Please note that the media summary is intended for the benefit of the media and does not form part of the judgment of the Supreme Court of Appeal
The Supreme Court of Appeal today upheld an appeal against a decision of the Tax Court, Johannesburg, which had held that Founders Hill, a wholly owned subsidiary of AECI Ltd, formed for the purpose of developing and selling land surplus to the needs of AECI, had realized assets of a capital nature and that the profits it made were not taxable as income.
AECI had owned land in Modderfontein, Johannesburg for many decades. An explosives factory had been built on it in 1896, and was extended in 1937. Much of the land was required as a buffer between the factory and areas where people lived and worked. But as technology changed, the extent of the buffer was reduced. Economic and social developments also required that the land be used for housing and industry. AECI took steps to subdivide and develop the land for the purpose of selling it as land for residential, business and light industrial purposes.
Acting on legal advice, in 1993 AECI formed Founders Hill as a ‘realization company’ with the express purpose of realizing the land which AECI sold to it to ‘best advantage’. It commenced doing so and engaged the services of another AECI subsidiary, Heartland Properties, to further develop and market the land.
The Commissioner initially did not regard profits on sales of the Modderfontein as taxable income. (And in the tax years in issue, capital gains tax had not yet been introduced.) But for the tax years 2000 and 2001, he issued a revised assessment on the basis that the profits were taxable income. He also levied penalty interest.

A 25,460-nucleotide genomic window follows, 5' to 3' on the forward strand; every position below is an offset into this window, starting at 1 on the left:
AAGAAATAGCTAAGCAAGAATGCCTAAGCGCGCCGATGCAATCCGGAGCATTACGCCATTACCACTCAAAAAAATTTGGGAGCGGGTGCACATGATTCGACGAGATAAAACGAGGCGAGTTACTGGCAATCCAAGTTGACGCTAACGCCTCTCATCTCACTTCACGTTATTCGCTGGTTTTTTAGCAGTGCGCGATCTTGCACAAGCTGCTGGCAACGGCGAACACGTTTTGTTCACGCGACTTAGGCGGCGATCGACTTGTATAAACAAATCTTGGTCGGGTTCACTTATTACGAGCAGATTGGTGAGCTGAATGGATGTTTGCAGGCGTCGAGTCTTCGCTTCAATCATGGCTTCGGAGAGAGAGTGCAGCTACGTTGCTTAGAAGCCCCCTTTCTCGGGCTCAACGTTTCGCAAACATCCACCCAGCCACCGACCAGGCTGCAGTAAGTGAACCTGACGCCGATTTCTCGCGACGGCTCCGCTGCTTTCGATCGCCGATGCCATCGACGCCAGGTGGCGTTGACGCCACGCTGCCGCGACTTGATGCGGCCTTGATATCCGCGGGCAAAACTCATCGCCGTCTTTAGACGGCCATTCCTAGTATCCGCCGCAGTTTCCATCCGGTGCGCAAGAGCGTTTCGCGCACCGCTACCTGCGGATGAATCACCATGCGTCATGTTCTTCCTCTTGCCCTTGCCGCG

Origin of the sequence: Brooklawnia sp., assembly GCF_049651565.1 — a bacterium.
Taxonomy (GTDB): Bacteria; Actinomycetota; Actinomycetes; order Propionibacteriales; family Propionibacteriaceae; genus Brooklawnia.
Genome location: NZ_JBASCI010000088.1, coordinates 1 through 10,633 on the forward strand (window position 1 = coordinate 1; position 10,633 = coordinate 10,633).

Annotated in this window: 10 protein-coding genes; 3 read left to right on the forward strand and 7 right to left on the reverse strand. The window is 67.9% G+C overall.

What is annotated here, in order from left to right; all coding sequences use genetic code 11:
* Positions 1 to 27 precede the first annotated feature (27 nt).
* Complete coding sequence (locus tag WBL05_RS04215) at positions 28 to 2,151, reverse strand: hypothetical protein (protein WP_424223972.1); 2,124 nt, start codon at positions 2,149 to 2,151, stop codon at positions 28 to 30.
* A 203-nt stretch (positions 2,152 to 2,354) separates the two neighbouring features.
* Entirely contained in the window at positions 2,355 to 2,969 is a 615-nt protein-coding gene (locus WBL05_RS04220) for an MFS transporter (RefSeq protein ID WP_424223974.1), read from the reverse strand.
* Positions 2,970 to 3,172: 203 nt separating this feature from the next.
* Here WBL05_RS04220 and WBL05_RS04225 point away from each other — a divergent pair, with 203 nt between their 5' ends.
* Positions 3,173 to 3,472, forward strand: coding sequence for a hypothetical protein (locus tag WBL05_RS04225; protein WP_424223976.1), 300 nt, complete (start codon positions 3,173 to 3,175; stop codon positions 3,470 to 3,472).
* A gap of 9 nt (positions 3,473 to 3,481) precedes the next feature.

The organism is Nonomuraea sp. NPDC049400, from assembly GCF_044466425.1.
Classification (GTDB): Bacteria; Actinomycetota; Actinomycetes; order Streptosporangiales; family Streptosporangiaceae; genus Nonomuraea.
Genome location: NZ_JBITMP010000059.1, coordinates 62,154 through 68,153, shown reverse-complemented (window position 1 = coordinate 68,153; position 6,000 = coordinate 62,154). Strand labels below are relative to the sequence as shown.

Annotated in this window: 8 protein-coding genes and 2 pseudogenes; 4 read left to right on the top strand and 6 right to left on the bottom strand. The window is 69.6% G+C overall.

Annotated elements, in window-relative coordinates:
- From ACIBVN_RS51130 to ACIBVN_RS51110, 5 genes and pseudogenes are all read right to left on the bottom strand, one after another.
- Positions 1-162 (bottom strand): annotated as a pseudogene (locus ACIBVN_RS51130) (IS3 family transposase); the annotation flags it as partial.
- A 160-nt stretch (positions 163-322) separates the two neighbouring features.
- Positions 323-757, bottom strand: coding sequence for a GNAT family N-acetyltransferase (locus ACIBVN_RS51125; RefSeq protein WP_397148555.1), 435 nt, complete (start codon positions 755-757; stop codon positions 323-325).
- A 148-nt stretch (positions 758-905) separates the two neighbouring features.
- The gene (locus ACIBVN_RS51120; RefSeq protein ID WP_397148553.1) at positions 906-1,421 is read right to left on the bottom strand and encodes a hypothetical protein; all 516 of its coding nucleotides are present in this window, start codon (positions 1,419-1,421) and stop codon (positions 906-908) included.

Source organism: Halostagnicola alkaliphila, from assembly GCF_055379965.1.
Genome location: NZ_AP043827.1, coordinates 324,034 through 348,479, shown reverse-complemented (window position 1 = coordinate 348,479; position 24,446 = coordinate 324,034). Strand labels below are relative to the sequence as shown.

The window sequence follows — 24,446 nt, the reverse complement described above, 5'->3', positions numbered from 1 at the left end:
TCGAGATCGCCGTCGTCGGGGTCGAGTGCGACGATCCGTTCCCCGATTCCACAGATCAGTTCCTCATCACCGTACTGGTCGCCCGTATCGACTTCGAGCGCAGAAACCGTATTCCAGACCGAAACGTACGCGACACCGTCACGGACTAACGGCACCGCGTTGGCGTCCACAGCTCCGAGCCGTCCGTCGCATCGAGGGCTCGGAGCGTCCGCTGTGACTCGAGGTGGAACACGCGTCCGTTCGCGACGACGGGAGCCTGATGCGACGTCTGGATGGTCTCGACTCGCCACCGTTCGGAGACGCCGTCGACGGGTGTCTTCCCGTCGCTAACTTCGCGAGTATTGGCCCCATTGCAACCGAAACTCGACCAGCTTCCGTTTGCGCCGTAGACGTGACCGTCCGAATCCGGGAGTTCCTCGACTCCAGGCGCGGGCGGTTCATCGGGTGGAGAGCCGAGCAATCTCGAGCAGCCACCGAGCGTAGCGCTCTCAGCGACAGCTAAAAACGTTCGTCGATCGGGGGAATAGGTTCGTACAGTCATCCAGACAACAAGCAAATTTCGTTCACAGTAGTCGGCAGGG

Both the Commissioner and Founders Hill approached the question whether the erven sold were capital assets or stock-in-trade on the basis that Founders Hill had acquired capital assets: the Commissioner contended that the company had changed its intention and had become a trader in land. Founders Hill maintained, on the other hand, that it had merely realized capital assets to best advantage. The tax court found for Founders Hill. It held that the company had not ‘crossed the Rubicon’ (a phrase used in a seminal case on crossing the divide between realizing assets held previously as investments and selling the assets as its business: Natal Estates Ltd v Secretary for inland Revenue 1975 (4) SA 177 (A)). Founders Hill was thus not liable to pay the assessed income tax or interest.
On appeal to it, the Supreme Court of Appeal took a different approach. It held that once an entity acquires assets for the purpose of selling them, it trades in those assets. There are exceptional cases where a realization company or trust is required in order to facilitate the sale of assets (for example, where different people owned them, but to sell to best advantage the interposition of another entity is required). But this case was not exceptional and Founders Hill had traded in the land it had acquired from AECI for that purpose.
The SCA considered, however, that Founders Hill should not be liable for penalty interest, since it had mistakenly believed that it was doing no more than realizing the land as advantageously as it could and had disclosed all the facts to the Commissioner in its tax returns. It thus upheld the appeal, and replaced the tax court’s order so that the Commissioner’s revised assessments stood save to the extent that Founders Hill was not liable to pay the penalty interest.